Back in September, when Ariel Sharon disengaged Israel from the Gaza Strip, a lot of people were optimistic that the move would help revitalize the Palestinian economy. Once the Israelis were gone, it was thought, the international community (particularly Europe) would pour money into the impoverished region, hoping to make it a positive example of what the Palestinians could do if they had their own state.
Today’s New York Times, in an article optimistically titled, “Gaza Gets Ready for a Harvest of Produce and Promise,” tells us that this “economic revival” is on track. The evidence is the estimated $20 million in strawberries, cherry tomatoes, sweet peppers, herbs and spices grown in the greenhouses of former Jewish settlers. Taken over following the disengagement, these high-tech greenhouses will soon generate their first crops under Palestinian control.
That sounds good. But the article, which describes the greenhouses as “hives of activity, filled with the sounds of power saws and hammers at work,” betrays itself in the details — or lack thereof.
The fact is that the greenhouses were just barely saved from destruction in September when American Jewish donors, in a last minute deal, put up $14 million to buy them from the settlers and transfer them to the Palestinian Authority. Former World Bank president James Wolfensohn, who acted as the broker, threw in half a million dollars of his own money to make the deal happen. In spite of this effort, the greenhouses were damaged both by departing settlers, who vandalized them as a way of sabotaging any future Palestinian expropriation, and by the Palestinians themselves who looted and destroyed many of the greenhouses when the Israelis left. Subsequently, as the article makes clear, only 600 of the 1000 acres of greenhouses are currently operable.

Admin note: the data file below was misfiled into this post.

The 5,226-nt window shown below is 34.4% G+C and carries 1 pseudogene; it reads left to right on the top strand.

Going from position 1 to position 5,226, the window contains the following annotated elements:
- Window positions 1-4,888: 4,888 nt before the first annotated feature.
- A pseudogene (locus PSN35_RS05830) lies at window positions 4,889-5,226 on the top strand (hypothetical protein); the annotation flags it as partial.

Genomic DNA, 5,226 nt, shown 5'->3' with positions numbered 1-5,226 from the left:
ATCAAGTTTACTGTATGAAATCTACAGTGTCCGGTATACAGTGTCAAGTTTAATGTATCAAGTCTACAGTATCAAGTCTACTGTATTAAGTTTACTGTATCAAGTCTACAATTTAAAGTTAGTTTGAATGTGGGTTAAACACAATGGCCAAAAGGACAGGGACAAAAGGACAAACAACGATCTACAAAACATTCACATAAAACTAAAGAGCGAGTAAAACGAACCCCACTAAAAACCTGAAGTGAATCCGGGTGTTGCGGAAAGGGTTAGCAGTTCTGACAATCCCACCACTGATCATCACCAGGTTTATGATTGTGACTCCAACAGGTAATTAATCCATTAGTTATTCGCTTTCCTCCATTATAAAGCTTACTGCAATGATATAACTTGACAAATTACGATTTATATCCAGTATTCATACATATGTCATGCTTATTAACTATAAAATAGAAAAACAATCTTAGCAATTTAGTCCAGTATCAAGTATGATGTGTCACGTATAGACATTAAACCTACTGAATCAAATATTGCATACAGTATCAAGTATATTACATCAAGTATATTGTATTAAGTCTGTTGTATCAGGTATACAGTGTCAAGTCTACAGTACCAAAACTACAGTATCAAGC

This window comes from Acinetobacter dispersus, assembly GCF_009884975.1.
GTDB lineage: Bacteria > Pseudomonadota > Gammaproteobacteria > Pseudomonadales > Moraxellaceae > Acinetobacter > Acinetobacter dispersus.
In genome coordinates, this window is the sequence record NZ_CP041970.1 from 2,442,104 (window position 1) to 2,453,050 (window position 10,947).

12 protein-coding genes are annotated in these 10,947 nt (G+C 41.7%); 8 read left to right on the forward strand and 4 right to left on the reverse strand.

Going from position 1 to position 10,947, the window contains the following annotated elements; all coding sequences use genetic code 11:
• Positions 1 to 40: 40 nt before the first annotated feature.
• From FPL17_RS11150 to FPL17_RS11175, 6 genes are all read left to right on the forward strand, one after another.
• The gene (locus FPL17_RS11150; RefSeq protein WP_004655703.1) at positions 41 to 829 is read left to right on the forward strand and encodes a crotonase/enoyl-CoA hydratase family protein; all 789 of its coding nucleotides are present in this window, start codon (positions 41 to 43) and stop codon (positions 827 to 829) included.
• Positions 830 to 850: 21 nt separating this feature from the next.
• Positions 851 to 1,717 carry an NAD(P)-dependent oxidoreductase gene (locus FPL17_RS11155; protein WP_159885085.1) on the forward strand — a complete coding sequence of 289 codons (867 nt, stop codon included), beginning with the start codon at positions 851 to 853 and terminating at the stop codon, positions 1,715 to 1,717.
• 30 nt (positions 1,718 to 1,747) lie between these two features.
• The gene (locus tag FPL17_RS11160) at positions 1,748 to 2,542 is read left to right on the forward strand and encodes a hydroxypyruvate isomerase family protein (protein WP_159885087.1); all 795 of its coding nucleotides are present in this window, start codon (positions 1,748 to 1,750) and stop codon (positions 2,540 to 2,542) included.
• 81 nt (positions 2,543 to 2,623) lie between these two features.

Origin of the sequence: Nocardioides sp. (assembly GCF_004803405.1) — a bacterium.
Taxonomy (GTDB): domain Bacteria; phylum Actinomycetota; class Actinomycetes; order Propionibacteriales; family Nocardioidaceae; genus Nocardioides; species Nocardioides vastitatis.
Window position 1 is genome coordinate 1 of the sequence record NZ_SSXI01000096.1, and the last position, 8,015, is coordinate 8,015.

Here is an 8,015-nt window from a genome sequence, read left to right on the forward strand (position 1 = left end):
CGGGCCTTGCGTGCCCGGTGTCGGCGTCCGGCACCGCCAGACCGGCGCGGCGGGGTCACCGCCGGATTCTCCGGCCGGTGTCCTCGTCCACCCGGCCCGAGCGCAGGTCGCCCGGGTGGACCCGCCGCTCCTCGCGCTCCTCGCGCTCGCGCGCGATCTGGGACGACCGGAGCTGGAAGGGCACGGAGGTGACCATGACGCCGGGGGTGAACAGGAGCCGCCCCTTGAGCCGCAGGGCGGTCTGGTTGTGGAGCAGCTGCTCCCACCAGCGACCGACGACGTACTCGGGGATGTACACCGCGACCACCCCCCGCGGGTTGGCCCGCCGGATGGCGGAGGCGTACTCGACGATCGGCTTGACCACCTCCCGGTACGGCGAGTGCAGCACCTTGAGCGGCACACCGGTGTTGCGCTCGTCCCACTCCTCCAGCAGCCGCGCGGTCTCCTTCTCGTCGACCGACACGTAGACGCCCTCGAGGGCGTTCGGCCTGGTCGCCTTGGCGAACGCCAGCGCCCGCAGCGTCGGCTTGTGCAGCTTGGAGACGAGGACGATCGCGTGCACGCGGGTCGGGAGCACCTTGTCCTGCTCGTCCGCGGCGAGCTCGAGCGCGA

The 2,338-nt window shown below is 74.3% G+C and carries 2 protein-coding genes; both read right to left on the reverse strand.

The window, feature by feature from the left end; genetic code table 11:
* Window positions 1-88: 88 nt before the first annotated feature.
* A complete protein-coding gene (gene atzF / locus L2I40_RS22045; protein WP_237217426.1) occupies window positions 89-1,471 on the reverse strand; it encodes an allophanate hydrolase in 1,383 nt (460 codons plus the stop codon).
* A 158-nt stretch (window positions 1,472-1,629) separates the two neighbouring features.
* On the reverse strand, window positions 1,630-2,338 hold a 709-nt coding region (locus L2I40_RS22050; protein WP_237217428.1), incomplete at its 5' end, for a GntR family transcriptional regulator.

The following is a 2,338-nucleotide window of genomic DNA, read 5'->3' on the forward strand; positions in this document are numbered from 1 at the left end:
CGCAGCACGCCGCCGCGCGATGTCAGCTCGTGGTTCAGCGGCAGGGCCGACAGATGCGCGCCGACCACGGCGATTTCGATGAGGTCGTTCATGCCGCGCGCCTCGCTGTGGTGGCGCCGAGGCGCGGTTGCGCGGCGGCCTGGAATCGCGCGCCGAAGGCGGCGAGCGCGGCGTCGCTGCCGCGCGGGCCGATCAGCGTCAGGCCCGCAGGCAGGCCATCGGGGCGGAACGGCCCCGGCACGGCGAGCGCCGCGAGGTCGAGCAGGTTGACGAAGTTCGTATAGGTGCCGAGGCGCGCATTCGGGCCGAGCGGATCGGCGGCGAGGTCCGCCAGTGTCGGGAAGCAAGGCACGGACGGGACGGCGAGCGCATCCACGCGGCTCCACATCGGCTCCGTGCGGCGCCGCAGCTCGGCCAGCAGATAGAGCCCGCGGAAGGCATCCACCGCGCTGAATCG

Moreover, whatever the Palestinians do manage to grow is likely to spoil if it can’t pass quickly enough through the Karni border crossing, Gaza’s outlet to Israel. Palestinians have no assurance that Israel will expedite security checks allowing them to promptly deliver products, such as strawberries, that go bad without constant refrigeration.
The Times adds, without comment, another interesting piece of information. While Israeli farmers employed 3,000 workers on 1,000 acres of land, the Palestinians, working on only half that amount of land, currently employ 4,000 workers and an additional 2,000 security guards. That doesn’t much sound like an efficient (let alone safe) operation that is going to deliver high margins well into the future. And the Times, which projects that the greenhouses will deliver $20 million in revenues, doesn’t tell us whether the cost of operating them is likely to be even higher.
Regardless of whether farmers manage to turn a profit, the Palestinian economy is in desperate need of help. This is the larger story that the Times ignores in its thoroughly unconvincing attempt to paint a rosy picture. Left unmentioned is the fact that the Europeans have yet to deliver on their promises of loans and aid. And though an Israeli official is quoted as saying that Israel has a stake in Gaza’s economic success, the article fails to note that Israel has done almost nothing to help ensure that success.
Gaza’s economic future hinges far less on strawberries and peppers than on the completion of a planned airport and a new seaport. But both of those projects, too, have been stalled by Israel’s unwillingness to negotiate. As a result, many other Palestinian ambitions — to expand the tourism industry; to build casinos and industrial parks — remain well beyond the horizon.
Clearly, the Palestinians have not yet reaped their harvest. If and when greenhouses help them do so, we will encourage journalists to write that story.
Before that time, let’s hold off on the unsubstantiated optimism.